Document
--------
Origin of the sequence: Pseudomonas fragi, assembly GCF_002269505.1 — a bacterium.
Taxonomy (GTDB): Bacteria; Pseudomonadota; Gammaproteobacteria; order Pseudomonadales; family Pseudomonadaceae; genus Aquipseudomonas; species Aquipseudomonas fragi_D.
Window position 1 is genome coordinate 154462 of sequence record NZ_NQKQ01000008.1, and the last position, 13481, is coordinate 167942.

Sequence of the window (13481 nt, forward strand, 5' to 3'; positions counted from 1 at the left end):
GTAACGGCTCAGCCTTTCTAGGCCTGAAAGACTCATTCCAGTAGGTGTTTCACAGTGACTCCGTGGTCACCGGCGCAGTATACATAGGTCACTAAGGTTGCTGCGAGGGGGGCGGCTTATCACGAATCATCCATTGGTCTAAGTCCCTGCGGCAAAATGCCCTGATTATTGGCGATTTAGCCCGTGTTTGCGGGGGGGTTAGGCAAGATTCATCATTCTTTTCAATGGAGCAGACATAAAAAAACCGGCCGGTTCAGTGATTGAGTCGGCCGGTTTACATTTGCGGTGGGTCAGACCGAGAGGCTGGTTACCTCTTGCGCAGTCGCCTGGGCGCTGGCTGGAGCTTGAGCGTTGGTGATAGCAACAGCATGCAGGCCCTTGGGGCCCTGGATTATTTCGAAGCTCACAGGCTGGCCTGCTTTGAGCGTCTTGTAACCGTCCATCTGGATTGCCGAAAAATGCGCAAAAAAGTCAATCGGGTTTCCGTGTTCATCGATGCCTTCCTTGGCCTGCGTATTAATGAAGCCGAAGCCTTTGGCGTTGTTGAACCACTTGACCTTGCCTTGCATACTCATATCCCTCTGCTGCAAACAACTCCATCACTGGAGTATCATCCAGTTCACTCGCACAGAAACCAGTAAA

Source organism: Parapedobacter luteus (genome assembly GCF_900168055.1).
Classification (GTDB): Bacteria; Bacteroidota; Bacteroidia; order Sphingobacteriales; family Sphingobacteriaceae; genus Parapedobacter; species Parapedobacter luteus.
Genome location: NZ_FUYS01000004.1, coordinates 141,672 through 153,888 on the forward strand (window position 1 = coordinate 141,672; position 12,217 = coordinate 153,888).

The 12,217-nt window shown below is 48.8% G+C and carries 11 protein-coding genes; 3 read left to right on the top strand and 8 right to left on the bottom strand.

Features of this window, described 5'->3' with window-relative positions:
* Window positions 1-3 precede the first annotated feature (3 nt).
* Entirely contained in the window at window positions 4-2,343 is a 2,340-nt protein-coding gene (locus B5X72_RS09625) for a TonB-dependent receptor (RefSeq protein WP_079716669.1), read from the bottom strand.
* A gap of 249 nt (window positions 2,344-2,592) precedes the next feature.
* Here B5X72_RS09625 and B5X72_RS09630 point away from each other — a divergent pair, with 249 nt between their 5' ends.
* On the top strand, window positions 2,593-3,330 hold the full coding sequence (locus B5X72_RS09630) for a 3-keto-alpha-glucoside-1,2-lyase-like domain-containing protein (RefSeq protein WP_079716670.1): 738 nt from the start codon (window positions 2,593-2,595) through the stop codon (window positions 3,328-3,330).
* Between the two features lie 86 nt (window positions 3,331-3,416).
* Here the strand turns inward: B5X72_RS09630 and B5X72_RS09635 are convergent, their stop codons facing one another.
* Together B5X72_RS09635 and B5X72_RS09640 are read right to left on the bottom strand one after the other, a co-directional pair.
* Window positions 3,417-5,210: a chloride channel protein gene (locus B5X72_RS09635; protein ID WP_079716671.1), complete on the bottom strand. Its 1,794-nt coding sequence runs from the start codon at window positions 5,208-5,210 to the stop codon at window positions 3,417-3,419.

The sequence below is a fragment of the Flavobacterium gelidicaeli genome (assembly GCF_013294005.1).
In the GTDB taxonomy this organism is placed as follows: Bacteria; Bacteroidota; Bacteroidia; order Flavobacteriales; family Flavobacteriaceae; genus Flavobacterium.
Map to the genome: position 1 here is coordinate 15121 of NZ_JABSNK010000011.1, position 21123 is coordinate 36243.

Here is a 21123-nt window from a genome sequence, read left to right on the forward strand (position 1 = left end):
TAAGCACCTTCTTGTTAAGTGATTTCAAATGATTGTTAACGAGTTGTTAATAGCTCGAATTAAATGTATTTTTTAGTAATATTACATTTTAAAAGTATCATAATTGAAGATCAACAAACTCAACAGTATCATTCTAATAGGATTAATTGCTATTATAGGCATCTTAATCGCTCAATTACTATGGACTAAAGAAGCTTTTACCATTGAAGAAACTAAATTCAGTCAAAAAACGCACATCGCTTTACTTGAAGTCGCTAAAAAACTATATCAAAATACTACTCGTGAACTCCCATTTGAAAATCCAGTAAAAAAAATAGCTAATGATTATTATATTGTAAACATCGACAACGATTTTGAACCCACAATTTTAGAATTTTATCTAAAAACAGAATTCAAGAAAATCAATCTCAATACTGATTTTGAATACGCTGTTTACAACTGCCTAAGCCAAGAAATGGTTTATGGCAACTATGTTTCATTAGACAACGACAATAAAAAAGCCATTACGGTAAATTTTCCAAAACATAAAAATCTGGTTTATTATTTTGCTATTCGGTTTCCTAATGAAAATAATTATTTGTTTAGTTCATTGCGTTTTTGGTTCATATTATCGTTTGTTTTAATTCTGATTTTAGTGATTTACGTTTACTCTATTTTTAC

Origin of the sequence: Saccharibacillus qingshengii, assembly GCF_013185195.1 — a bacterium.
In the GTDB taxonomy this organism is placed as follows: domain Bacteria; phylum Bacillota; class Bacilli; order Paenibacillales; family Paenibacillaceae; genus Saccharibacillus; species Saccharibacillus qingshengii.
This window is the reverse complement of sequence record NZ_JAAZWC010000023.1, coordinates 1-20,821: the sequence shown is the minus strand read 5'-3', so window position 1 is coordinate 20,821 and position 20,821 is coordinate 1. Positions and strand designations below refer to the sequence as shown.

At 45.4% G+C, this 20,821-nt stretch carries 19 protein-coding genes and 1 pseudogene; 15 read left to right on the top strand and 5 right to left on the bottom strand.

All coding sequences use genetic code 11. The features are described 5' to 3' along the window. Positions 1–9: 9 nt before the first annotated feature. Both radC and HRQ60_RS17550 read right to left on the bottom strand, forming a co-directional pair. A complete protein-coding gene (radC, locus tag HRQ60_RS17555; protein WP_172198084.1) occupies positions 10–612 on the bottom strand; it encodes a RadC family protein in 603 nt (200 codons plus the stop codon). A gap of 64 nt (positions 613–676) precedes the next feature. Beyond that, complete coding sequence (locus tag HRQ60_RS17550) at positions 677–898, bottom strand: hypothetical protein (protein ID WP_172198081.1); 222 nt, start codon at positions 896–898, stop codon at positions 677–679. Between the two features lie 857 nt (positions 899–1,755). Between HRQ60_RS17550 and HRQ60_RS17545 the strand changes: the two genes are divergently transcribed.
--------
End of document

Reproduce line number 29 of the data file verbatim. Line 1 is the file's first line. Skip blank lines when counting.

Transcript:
All coding sequences use genetic code 11. The features are described 5' to 3' along the window. Positions 1–9: 9 nt before the first annotated feature. Both radC and HRQ60_RS17550 read right to left on the bottom strand, forming a co-directional pair. A complete protein-coding gene (radC, locus tag HRQ60_RS17555; protein WP_172198084.1) occupies positions 10–612 on the bottom strand; it encodes a RadC family protein in 603 nt (200 codons plus the stop codon). A gap of 64 nt (positions 613–676) precedes the next feature. Beyond that, complete coding sequence (locus tag HRQ60_RS17550) at positions 677–898, bottom strand: hypothetical protein (protein ID WP_172198081.1); 222 nt, start codon at positions 896–898, stop codon at positions 677–679. Between the two features lie 857 nt (positions 899–1,755). Between HRQ60_RS17550 and HRQ60_RS17545 the strand changes: the two genes are divergently transcribed.